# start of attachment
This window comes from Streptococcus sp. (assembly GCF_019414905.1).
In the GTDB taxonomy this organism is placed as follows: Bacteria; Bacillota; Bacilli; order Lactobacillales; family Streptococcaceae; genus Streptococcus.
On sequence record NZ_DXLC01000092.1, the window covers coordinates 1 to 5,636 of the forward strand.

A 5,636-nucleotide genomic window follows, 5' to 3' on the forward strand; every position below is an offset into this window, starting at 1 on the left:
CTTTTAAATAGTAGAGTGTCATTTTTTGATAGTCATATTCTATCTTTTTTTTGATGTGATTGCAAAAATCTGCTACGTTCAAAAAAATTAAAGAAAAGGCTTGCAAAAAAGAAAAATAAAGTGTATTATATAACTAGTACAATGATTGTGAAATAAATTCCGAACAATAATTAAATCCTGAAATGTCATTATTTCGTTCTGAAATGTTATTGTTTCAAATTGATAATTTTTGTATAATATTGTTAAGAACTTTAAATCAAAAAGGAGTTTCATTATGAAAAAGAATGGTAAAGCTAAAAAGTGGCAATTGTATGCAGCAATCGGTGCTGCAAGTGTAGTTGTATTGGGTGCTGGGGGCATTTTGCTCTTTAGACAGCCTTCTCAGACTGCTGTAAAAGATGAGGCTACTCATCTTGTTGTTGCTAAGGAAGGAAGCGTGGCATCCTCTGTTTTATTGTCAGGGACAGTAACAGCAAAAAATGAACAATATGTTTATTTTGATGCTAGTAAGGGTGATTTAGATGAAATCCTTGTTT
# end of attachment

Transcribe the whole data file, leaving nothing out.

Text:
This window comes from Streptococcus sp. (assembly GCF_019414905.1).
In the GTDB taxonomy this organism is placed as follows: Bacteria; Bacillota; Bacilli; order Lactobacillales; family Streptococcaceae; genus Streptococcus.
On sequence record NZ_DXLC01000092.1, the window covers coordinates 1 to 5,636 of the forward strand.

A 5,636-nucleotide genomic window follows, 5' to 3' on the forward strand; every position below is an offset into this window, starting at 1 on the left:
CTTTTAAATAGTAGAGTGTCATTTTTTGATAGTCATATTCTATCTTTTTTTTGATGTGATTGCAAAAATCTGCTACGTTCAAAAAAATTAAAGAAAAGGCTTGCAAAAAAGAAAAATAAAGTGTATTATATAACTAGTACAATGATTGTGAAATAAATTCCGAACAATAATTAAATCCTGAAATGTCATTATTTCGTTCTGAAATGTTATTGTTTCAAATTGATAATTTTTGTATAATATTGTTAAGAACTTTAAATCAAAAAGGAGTTTCATTATGAAAAAGAATGGTAAAGCTAAAAAGTGGCAATTGTATGCAGCAATCGGTGCTGCAAGTGTAGTTGTATTGGGTGCTGGGGGCATTTTGCTCTTTAGACAGCCTTCTCAGACTGCTGTAAAAGATGAGGCTACTCATCTTGTTGTTGCTAAGGAAGGAAGCGTGGCATCCTCTGTTTTATTGTCAGGGACAGTAACAGCAAAAAATGAACAATATGTTTATTTTGATGCTAGTAAGGGTGATTTAGATGAAATCCTTGTTT